Sean’s new home is off a quiet road on the edge of Hull. Sean is now 34, and has been living in his own home for just two months.
Sean has autism and echolalia, a condition that causes him to repeat words and phrases. His support team needs to understand what this communication means to him, in order to provide the best support.
Until recently, Sean had spent his adult life in residential care settings. But he wasn’t getting the regular stimulation he needed.
Now Sean has moved into his own home, shared with Leah, a woman of a similar age, who is also supported by Affinity Trust.
Sharing a house like this is a new experience for both of them. Emma, their Support Manager, says: “We thought this could be a difficult transition. However, after the first evening, we could see Sean and Leah would be very happy in their new home.
“Mum has even commented that he enjoys returning home now and goes straight in from the car. Sean is always smiling and so happy to see his support staff by hugging them and saying ‘I missed you’.”
Staff are supporting Sean to learn new skills – which often means thinking creatively. To encourage Sean to put away tea towels, for instance, they play kitchen basketball with him, having fun while supporting him to become more independent.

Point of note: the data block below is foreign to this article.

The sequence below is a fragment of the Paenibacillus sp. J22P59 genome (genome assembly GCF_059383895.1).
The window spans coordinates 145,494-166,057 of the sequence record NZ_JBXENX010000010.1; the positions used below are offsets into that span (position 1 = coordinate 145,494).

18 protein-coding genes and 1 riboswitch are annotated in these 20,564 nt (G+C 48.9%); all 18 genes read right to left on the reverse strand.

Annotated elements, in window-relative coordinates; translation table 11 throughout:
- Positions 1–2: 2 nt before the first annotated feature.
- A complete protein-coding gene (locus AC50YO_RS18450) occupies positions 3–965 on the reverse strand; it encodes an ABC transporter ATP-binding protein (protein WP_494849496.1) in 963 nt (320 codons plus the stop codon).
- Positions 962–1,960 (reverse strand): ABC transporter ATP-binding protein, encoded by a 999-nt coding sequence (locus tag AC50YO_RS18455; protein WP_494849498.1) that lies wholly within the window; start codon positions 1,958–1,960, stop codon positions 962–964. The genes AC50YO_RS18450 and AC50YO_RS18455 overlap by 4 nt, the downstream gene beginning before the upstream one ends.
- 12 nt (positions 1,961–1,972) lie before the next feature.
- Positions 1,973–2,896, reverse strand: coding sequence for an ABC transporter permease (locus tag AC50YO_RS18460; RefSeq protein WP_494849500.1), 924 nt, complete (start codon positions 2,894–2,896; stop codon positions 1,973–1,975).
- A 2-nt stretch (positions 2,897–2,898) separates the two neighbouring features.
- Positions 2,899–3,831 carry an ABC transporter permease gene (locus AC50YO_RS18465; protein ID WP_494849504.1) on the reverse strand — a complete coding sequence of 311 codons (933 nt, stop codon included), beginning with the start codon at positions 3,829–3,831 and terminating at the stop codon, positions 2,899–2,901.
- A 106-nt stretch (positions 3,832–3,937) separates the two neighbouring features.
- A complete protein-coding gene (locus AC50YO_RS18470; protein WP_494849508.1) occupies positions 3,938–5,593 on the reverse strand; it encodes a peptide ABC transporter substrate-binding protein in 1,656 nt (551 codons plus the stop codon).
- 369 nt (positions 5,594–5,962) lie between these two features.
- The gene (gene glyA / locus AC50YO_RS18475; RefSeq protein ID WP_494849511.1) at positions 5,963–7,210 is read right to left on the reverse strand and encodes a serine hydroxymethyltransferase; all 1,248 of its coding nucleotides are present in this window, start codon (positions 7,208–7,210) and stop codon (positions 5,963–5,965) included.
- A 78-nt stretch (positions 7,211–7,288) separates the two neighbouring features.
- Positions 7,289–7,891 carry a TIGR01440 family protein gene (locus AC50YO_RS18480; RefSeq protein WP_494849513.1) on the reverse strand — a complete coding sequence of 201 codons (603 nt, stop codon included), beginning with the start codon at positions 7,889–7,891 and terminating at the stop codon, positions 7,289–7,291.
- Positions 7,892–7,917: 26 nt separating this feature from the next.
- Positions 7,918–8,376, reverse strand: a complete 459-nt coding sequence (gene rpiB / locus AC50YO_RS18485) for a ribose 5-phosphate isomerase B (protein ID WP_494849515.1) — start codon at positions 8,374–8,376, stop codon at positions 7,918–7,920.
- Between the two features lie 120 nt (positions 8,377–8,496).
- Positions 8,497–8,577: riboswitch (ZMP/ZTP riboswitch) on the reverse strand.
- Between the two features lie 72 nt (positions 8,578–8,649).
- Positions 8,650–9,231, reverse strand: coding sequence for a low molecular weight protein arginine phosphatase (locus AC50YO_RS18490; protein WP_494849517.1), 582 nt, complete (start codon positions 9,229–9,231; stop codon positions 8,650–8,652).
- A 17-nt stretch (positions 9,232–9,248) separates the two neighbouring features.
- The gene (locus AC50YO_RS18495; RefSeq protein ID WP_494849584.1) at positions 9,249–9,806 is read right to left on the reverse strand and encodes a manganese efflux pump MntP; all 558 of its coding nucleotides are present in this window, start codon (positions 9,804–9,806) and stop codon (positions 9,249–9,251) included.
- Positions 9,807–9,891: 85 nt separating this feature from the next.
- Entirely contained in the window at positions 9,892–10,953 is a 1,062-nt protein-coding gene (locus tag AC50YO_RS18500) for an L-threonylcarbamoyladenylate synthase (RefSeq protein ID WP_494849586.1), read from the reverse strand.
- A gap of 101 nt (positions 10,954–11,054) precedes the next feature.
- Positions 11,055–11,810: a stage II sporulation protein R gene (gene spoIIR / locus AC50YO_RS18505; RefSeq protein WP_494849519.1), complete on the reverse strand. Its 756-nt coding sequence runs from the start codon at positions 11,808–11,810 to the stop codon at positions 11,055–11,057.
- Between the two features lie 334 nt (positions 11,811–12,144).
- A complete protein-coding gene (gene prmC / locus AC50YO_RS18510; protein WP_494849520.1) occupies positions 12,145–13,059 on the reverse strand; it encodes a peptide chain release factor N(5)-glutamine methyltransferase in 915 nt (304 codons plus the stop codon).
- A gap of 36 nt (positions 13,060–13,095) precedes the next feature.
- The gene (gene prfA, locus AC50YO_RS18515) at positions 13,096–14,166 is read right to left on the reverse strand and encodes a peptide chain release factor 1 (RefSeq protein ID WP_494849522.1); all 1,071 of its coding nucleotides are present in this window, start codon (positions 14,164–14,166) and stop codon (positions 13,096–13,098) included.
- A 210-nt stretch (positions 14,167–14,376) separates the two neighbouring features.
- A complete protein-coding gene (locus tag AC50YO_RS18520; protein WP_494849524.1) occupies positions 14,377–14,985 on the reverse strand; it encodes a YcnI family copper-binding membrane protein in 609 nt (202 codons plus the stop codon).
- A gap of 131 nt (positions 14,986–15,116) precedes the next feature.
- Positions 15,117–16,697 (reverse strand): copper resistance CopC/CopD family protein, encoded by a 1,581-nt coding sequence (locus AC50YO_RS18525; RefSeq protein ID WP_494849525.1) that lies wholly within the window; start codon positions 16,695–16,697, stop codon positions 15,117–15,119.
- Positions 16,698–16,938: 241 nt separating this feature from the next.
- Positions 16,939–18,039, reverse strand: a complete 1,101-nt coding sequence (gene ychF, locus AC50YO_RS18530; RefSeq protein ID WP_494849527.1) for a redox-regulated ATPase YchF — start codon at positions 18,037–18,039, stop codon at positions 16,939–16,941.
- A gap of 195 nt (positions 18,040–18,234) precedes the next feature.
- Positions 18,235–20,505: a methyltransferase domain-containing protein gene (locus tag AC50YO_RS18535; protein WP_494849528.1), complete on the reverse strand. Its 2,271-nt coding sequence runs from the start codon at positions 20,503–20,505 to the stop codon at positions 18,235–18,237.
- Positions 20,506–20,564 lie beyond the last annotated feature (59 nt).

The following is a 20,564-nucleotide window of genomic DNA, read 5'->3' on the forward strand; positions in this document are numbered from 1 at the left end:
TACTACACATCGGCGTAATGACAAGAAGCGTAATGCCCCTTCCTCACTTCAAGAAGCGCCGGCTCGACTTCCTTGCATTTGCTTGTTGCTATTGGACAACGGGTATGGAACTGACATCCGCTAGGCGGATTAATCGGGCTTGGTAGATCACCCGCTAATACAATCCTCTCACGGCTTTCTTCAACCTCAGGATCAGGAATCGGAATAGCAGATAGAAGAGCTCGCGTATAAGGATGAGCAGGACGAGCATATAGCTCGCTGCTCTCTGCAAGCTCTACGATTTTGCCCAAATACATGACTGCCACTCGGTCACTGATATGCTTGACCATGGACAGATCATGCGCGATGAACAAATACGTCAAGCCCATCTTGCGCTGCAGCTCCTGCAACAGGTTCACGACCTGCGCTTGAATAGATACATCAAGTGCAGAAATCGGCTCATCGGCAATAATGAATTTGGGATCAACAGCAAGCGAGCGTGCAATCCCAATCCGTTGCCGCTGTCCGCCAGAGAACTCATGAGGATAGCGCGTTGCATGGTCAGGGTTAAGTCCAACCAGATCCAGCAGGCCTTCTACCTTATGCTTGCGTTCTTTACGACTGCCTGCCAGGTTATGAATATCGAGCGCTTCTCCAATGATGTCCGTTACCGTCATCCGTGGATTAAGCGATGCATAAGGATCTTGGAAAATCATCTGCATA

Other activities designed to meet Sean’s needs for regular stimulation include Friday night discos, held in the living room at the moment.
Staff also support Sean to do his own shopping. He makes his own shopping list using picture cards Then, in his local Aldi or Morrison’s, he uses a trolley adapted for wheelchair users, and takes food off the shelves himself.
Sean loves going for a drive in his Motability car – something he does nearly every day. Emma says: “Sean gets a real sensory input out of being in the car, which makes him happy. He used to refuse to get out of the car to go into his old home, but is currently happy to return to his new home.”
Sean’s favourite destinations include the market town of Beverley and The Deep in Hull, one of the country’s largest aquariums.
Sean also goes out with his mum every Tuesday. Emma says: “It’s important they continue that family relationship. Sean’s family have been very supportive through this transition.”
Looking back on the first two months, Emma adds: “The team have done really well, considering Sean transitioned in a pandemic with limited time to get to know him before he moved, the team have worked really hard to make this a positive experience for Sean and Leah. I’m really proud of them.”